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American "Smart Power"

Member states vote to approve a resolution during a meeting of the United Nations Security Council. Diplomacy is one aspect of 'Smart Power".

U.S. Secretary of State Hillary Clinton is pursuing a foreign policy guided by principles and tempered by pragmatism.

Military force may sometimes be necessary, but diplomacy and development are equally important in creating peaceful, stable and prosperous conditions - that's the conclusion of the U.S. Department of State.

In a recently released fact sheet introducing American "Smart Power" with emphasis on diplomacy and development, the State Department notes that the world faces many challenges, including ongoing wars, regional conflicts, global economic crisis, weapons of mass destruction, worldwide poverty, food insecurity, pandemic diseases, climate change, and terrorism. The U.S. believes that the essence of smart power is to use the full range of statecraft, including diplomatic, economic, military, political, legal, and cultural; and to pick the right tool, or a combination of tools, for each situation.

U.S. Secretary of State Hillary Clinton is pursuing a foreign policy guided by principles and tempered by pragmatism. The State Department is working to find global and regional solutions to the world’s most pressing problems by co-operating and collaborating with other nations and organizations. "Even if we disagree with some governments," the State Department notes in the fact sheet, "America shares a bond of common humanity with the people of every nation, and we work to invest in that common humanity."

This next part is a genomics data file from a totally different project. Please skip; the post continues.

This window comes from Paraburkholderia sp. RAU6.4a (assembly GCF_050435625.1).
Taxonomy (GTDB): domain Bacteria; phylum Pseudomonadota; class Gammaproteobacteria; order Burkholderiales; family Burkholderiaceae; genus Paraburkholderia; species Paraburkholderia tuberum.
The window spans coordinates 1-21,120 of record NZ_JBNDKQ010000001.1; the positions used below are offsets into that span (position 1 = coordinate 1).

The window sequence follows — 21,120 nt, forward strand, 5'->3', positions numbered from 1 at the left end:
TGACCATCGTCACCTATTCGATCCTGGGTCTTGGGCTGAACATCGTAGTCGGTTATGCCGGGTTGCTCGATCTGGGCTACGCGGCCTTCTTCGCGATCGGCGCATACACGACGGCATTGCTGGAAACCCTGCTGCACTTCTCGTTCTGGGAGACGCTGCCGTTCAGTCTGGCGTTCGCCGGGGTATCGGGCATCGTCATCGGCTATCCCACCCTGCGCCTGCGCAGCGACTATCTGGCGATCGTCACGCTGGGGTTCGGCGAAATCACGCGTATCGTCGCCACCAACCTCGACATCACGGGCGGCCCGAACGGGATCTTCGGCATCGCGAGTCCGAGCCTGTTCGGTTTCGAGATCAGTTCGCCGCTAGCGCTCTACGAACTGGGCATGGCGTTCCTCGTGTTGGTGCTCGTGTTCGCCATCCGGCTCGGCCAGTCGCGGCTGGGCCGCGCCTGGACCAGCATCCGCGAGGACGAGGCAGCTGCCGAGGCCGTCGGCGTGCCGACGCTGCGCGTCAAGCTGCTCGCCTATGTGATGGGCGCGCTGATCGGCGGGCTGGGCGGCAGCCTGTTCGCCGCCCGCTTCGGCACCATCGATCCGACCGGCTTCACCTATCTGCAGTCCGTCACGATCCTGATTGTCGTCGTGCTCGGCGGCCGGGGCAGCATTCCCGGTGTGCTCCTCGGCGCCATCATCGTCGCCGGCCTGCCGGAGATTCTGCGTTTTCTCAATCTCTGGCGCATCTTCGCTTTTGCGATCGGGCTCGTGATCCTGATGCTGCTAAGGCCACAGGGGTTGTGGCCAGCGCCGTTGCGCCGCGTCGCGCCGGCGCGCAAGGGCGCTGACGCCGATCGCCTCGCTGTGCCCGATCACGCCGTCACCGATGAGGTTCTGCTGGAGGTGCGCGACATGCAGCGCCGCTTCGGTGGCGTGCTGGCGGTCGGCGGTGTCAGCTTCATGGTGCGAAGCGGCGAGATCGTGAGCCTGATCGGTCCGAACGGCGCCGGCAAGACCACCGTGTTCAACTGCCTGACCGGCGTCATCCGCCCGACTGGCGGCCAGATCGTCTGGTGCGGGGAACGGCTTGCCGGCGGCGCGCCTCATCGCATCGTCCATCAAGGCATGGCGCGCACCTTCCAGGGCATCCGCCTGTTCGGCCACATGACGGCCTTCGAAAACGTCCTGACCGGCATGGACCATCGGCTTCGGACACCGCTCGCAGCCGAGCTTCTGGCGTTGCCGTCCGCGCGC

Development and human rights are integral parts of "Smart Power." More than two billion people worldwide live on less than two dollars a day, and many suffer daily violations of their dignity and human rights. Economic and social development and the promotion of human rights worldwide, especially for women and girls, are essential to U.S. foreign policy.

The State Department seeks to be disciplined in evaluating foreign policy choices; weighing the costs and consequences of action or inaction; gauging the probability of success; and insisting on measurable results. A full range of statecraft will include negotiation, persuasion and the use of leverage; cooperating with military partners and other agencies of government; partnership with non-government-agencies, the private sector and international organizations; and uses of modern technologies for public outreach.

"American democracy continues to inspire people worldwide," the State Department concludes. "U.S. influence is greatest when we live up to our own ideals. The Obama Administration aims to make the United States an exemplar of our own values."